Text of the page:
Legislating Jazz: Why It's Not Helping

Don Cheadle. i i

hide captionDon Cheadle, who is playing Miles Davis in a forthcoming biopic, visits an exhibition on the trumpeter in Paris.

Martin Bureau/AFP/Getty Images
Don Cheadle.

Don Cheadle, who is playing Miles Davis in a forthcoming biopic, visits an exhibition on the trumpeter in Paris.

Martin Bureau/AFP/Getty Images

On Tuesday, the U.S. House of Representatives passed H. Res. 894, honoring the 50th anniversary of Kind Of Blue and "reaffirming jazz as a national treasure." It is pretty fantastic that our federal government did this. It is also pretty futile, which makes it slightly more acceptable that it is also poorly argued.

Rep. John Conyers (D-Mich.), a long-time jazz advocate from the Detroit area, introduced the motion. As far as jazz goes, he's best known as the man behind 1987's H. Con. Res. 57, the joint congressional resolution stating "jazz is hereby designated as a rare and valuable national American treasure to which we should devote our attention, support and resources to make certain it is preserved, understood and promulgated." With this latest resolution, the House has the "attention" part down — if you call a resolution nobody will notice "attention" — but the "support and resources" part ...

The last thing I want to do is demean Conyers and his efforts, whose constant championing of jazz is enormously important to it being on the federal radar in the first place. But it strikes me that the best way to help jazz — if it ought to be helped — is to support its living artists financially and to develop new audiences. Ideally, that would mean grants to individual artists to create works (which the NEA chairman supports), and to presenting organizations (or even clubs and recording labels) to offer education and performance programs at minimal cost and maximum visibility. That has all happened, to some degree, since HR-57. But this event is a reiteration of the obvious: Recognition of the work of mostly dead artists by old people wearing suits, in a way that offers no material benefit to almost anyone.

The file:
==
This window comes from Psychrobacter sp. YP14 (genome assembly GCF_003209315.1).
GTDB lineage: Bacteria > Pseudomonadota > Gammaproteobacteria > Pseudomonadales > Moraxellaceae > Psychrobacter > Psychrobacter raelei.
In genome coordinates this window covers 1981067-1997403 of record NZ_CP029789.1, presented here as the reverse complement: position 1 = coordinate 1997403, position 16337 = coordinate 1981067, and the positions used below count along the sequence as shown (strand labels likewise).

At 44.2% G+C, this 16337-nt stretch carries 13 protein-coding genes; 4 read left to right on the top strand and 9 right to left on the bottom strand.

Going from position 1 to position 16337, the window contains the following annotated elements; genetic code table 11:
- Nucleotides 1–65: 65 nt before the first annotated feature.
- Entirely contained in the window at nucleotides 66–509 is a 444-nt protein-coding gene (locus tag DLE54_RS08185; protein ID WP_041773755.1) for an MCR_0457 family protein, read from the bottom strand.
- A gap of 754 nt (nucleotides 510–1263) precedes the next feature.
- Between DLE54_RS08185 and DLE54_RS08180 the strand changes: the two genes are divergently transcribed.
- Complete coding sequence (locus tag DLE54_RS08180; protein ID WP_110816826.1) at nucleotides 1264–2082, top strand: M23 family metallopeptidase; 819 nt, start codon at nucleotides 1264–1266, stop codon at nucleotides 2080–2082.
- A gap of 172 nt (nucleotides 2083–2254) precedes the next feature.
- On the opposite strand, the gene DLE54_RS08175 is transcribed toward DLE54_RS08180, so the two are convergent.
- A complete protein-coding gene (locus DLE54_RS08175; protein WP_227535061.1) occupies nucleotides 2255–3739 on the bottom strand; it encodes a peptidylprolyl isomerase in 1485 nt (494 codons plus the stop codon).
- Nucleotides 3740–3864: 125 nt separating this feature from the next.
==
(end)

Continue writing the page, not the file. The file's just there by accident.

Meanwhile, Senate Republicans are making fun of jazz as part of an attempt to portray the Obama administration's spending as wasteful, even though the $400,000 allotted by the National Endowment for the Arts to jazz festivals this year comes out to a little less than three-tenths of a cent per taxpayer. (The $50 million allotted the NEA in the bailout stimulus comes out to a little more than 35 cents per taxpayer, and accounts for .006% of the total $787 billion February bailout.) In a press release, Conyers says that the vote on H. Res. 894 "shows the commitment the House has to preserving and celebrating American music and culture." The Senate seems somewhat less committed.

Let's examine this measure a little more closely. (A PDF, if you like.)

Honoring the 50th anniversary of the recording of the album 'Kind of Blue' and reaffirming jazz as a national treasure.

Whereas, on August 17, 1959, Miles Davis, Jimmy Cobb, Bill Evans, Wynton Kelly, Paul Chambers, John Coltrane, and Julian 'Cannonball' Adderley collaborated to record the album 'Kind of Blue';

Whereas 'Kind of Blue' ranks 12th on the list of the '500 Greatest Albums of All Time' published by Rolling Stone magazine;

Whereas 'Kind of Blue' was recorded in 1959, the year Columbia Records declared 'jazz's greatest year';

We're citing the opinions of a magazine, and the press campaign of a record label (whose bottom line is clearly not music or musicians) for support here. We're off to a convincing start.

Whereas 'Kind of Blue' marked the beginning of the mass popularity of jazz in the United States;

Wait, 1959 marked the beginning of mass popularity of jazz in the U.S.? The More You Know [rainbow graphic].

Whereas in 2008, the Recording Industry Association of America awarded 'Kind of Blue' quadruple-platinum status, meaning 4,000,000 copies of the album had been sold;

Whereas in 2002, the Library of Congress added 'Kind of Blue' to the National Recording Registry;

Whereas 'Kind of Blue' was recognized as the bestselling record in the history of jazz;